Open Access

Effect of levosimendan on the contractility of muscle fibers from nemaline myopathy patients with mutations in the nebulin gene

  • Josine M de Winter1,
  • Barbara Joureau1,
  • Vasco Sequeira1,
  • Nigel F Clarke2,
  • Jolanda van der Velden1,
  • Ger JM Stienen1, 3,
  • Henk Granzier4,
  • Alan H Beggs5 and
  • Coen AC Ottenheijm1, 4Email author
Skeletal Muscle20155:12

https://doi.org/10.1186/s13395-015-0037-7

Received: 16 December 2014

Accepted: 1 April 2015

Published: 28 April 2015

Abstract

Background

Nemaline myopathy (NM), the most common non-dystrophic congenital myopathy, is characterized by generalized skeletal muscle weakness, often from birth. To date, no therapy exists that enhances the contractile strength of muscles of NM patients. Mutations in NEB, encoding the giant protein nebulin, are the most common cause of NM. The pathophysiology of muscle weakness in NM patients with NEB mutations (NEB-NM) includes a lower calcium-sensitivity of force generation. We propose that the lower calcium-sensitivity of force generation in NEB-NM offers a therapeutic target. Levosimendan is a calcium sensitizer that is approved for use in humans and has been developed to target cardiac muscle fibers. It exerts its effect through binding to slow skeletal/cardiac troponin C. As slow skeletal/cardiac troponin C is also the dominant troponin C isoform in slow-twitch skeletal muscle fibers, we hypothesized that levosimendan improves slow-twitch muscle fiber strength at submaximal levels of activation in patients with NEB-NM.

Methods

To test whether levosimendan affects force production, permeabilized slow-twitch muscle fibers isolated from biopsies of NEB-NM patients and controls were exposed to levosimendan and the force response was measured.

Results

No effect of levosimendan on muscle fiber force in NEB-NM and control skeletal muscle fibers was found, both at a submaximal calcium level using incremental levosimendan concentrations, and at incremental calcium concentrations in the presence of levosimendan. In contrast, levosimendan did significantly increase the calcium-sensitivity of force in human single cardiomyocytes. Protein analysis confirmed that the slow skeletal/cardiac troponin C isoform was present in the skeletal muscle fibers tested.

Conclusions

These findings indicate that levosimendan does not improve the contractility in human skeletal muscle fibers, and do not provide rationale for using levosimendan as a therapeutic to restore muscle weakness in NEB-NM patients. We stress the importance of searching for compounds that improve the calcium-sensitivity of force generation of slow-twitch muscle fibers. Such compounds provide an appealing approach to restore muscle force in patients with NEB-NM, and also in patients with other neuromuscular disorders.

Keywords

Nemaline myopathy Nebulin Levosimendan Calcium-sensitizer Muscle force Muscle mechanics

Background

Nemaline myopathy (NM) is the most common non-dystrophic congenital myopathy (incidence approximately 1:50,000) [1]. Hallmark features of NM include muscle weakness and the presence of nemaline bodies in muscle fibers [2]. To date, ten genes have been implicated in NM. Seven of these genes encode proteins of the skeletal muscle thin filament (alpha-tropomyosin-3 and beta-tropomyosin (TPM3 and TPM2), nebulin (NEB), actin alpha 1 (ACTA1), troponin T type 1 (TNNT1), cofilin-2 (CFL2)), and leiomodin-3 (LMOD3) [3,4], and three genes encode kelch domain proteins that are associated with thin filament proteins and may be involved in regulating thin filament protein stability or turnover (kelch repeat and BTB (POZ) Domain Containing 13 (KBTBD13), (kelch-like family member 40 (KLHL40) and kelch-like family member 41 (KLHL41)) [5-11].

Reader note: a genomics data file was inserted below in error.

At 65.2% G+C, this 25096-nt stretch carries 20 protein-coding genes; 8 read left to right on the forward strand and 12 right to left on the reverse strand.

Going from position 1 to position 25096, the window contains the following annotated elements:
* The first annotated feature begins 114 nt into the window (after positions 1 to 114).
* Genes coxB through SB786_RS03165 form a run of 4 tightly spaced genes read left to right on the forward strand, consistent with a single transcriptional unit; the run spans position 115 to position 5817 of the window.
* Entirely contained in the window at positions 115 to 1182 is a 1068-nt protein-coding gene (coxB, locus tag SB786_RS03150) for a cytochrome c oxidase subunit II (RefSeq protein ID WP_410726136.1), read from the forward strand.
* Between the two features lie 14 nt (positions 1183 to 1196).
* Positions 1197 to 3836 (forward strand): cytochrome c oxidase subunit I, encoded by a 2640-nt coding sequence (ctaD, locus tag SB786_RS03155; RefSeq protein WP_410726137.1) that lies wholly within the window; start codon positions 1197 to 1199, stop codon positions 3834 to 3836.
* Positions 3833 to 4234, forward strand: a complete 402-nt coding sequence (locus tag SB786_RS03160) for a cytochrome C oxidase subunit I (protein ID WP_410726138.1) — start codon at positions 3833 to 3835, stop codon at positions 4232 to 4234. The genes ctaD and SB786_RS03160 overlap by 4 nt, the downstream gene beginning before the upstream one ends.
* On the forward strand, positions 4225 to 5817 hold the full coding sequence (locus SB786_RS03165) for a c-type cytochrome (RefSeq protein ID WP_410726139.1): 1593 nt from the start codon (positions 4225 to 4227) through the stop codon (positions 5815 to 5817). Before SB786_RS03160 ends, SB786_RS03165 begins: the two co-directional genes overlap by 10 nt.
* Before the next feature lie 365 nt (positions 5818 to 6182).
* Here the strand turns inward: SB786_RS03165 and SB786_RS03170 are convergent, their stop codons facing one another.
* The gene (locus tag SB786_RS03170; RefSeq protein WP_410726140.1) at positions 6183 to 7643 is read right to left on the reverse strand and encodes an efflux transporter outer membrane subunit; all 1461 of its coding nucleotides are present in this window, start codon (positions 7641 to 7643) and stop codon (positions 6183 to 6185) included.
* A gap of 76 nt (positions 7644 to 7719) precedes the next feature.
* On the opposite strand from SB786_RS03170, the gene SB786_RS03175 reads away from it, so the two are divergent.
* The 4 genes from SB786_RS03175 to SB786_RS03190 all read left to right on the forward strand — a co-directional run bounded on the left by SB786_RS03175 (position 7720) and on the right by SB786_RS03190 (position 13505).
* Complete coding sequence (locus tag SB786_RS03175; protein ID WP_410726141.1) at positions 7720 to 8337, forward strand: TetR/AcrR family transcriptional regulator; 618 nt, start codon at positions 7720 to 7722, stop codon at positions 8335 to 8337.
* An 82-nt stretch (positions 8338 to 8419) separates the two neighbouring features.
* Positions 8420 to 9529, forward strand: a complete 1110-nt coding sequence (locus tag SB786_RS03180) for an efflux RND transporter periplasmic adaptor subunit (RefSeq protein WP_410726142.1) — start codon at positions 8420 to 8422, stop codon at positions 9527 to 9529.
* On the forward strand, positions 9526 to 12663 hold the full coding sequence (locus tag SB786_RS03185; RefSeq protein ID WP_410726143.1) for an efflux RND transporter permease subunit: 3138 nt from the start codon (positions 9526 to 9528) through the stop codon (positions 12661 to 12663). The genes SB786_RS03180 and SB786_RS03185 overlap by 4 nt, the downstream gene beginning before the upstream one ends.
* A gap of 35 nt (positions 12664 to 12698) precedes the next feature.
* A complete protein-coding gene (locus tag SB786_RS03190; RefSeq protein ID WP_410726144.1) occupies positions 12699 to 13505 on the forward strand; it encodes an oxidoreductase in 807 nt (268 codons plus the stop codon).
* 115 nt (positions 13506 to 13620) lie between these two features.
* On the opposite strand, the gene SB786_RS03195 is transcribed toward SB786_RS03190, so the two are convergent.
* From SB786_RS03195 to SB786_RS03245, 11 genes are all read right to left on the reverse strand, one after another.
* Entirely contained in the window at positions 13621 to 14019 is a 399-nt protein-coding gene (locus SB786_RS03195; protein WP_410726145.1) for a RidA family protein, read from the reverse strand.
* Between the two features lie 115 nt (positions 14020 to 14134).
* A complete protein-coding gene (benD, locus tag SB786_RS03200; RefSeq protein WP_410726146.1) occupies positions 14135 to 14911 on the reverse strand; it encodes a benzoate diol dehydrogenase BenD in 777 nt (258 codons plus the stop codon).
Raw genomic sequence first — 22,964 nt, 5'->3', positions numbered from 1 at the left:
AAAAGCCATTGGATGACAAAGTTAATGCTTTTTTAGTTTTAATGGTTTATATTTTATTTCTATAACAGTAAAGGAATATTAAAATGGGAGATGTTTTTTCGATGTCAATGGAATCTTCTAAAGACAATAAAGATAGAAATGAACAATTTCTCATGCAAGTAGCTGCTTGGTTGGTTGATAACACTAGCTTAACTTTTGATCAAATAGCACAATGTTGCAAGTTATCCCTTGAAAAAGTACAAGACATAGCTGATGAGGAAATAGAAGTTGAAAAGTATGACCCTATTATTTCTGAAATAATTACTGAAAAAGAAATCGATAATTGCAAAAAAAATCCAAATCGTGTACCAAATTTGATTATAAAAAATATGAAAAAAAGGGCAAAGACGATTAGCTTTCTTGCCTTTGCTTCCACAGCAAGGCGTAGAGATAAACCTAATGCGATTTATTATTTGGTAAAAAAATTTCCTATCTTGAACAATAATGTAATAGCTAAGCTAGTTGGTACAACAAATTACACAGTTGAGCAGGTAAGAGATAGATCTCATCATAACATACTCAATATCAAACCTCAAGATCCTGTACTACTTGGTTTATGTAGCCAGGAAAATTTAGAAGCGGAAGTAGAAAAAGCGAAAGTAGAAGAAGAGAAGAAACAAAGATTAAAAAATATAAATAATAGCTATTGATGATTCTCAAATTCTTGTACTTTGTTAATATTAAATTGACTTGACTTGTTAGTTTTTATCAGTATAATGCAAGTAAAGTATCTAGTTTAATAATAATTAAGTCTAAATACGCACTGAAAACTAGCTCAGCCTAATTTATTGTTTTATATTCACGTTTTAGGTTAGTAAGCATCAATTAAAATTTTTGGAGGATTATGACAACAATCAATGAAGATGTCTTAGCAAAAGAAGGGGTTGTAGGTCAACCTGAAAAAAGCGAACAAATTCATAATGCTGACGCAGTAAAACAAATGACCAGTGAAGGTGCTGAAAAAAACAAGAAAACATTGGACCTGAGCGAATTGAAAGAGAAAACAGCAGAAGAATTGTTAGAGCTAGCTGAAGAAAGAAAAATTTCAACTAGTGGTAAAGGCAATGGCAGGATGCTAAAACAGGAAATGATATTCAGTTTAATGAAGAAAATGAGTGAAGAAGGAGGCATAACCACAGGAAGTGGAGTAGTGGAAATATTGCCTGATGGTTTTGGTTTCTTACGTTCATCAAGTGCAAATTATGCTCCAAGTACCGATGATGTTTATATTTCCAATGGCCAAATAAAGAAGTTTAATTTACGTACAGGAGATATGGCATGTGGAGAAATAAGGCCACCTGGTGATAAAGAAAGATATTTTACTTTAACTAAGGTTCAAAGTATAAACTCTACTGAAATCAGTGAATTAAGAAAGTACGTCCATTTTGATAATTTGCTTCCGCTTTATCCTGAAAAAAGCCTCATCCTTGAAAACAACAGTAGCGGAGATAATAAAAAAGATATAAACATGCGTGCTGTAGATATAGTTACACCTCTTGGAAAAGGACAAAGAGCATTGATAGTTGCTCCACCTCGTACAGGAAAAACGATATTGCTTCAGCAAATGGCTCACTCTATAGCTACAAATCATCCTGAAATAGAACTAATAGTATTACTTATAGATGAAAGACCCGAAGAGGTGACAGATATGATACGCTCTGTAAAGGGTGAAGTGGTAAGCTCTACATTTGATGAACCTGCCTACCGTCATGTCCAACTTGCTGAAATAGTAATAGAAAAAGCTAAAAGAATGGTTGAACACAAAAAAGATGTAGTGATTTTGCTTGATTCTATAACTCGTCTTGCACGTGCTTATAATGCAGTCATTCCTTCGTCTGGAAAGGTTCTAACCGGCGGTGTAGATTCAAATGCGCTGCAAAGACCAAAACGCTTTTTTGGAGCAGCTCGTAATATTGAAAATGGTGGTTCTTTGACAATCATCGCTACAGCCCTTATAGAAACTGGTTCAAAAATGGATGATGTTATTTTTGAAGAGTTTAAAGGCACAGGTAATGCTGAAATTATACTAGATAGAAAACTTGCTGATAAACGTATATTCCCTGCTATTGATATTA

Mutations in NEB are the most common cause of NM, accounting for more than 50% of NM cases [12,13]. Nebulin is a giant sarcomeric protein (approximately 800 kDa), and a single nebulin molecule spans nearly the entire length of the thin filament. Previous studies of a nebulin knockout mouse model showed that nebulin stabilizes the thin filament and specifies its length [14-18]. Evidence also suggests that nebulin modulates both the kinetics of actomyosin cross-bridge formation [19,20] and the calcium-sensitivity of thin filament activation [20,21]. Recent work revealed that skeletal muscle fibers of NM patients with NEB mutations (NEB-NM) develop muscle weakness due to loss of these functions of nebulin; their myofibers contain thin filaments of shorter length, they show altered actomyosin cross-bridge kinetics [22-24], and they have a lower calcium-sensitivity of force generation [23].

To date, no therapy exists that enhances force generation in NEB-NM. We propose that the lower calcium sensitivity of force generation in NEB-NM offers a therapeutic target. Recent work from our group addressed the ability of a fast skeletal muscle troponin activator to enhance the calcium sensitivity of force generation in skeletal muscle fibers from NEB-NM patients. These troponin activators target fast-twitch muscle fibers [25], and it was demonstrated that the compound increased the calcium sensitivity of force generation in fast-twitch fibers of NEB-NM patients [26]. As human skeletal muscles consist of a mixture of fast- and slow-twitch muscle fibers, it would be desirable to also target the calcium sensitivity of slow-twitch muscle fibers in NM patients, especially as these patients have been shown to have a predominance of slow-twitch muscle fibers [2]. Levosimendan is a calcium sensitizer that is approved for use in humans and has been developed to target cardiac muscle fibers. It exerts its effect through binding to slow skeletal/cardiac troponin C and improves cardiac contractility in vivo [27] and in vitro [28]. Slow skeletal/cardiac troponin C is also the dominant troponin C isoform in slow-twitch skeletal muscle fibers, and recent work suggested that levosimendan improves submaximal contractility of slow-twitch muscle fibers in the diaphragm of animal models and in humans [29-31].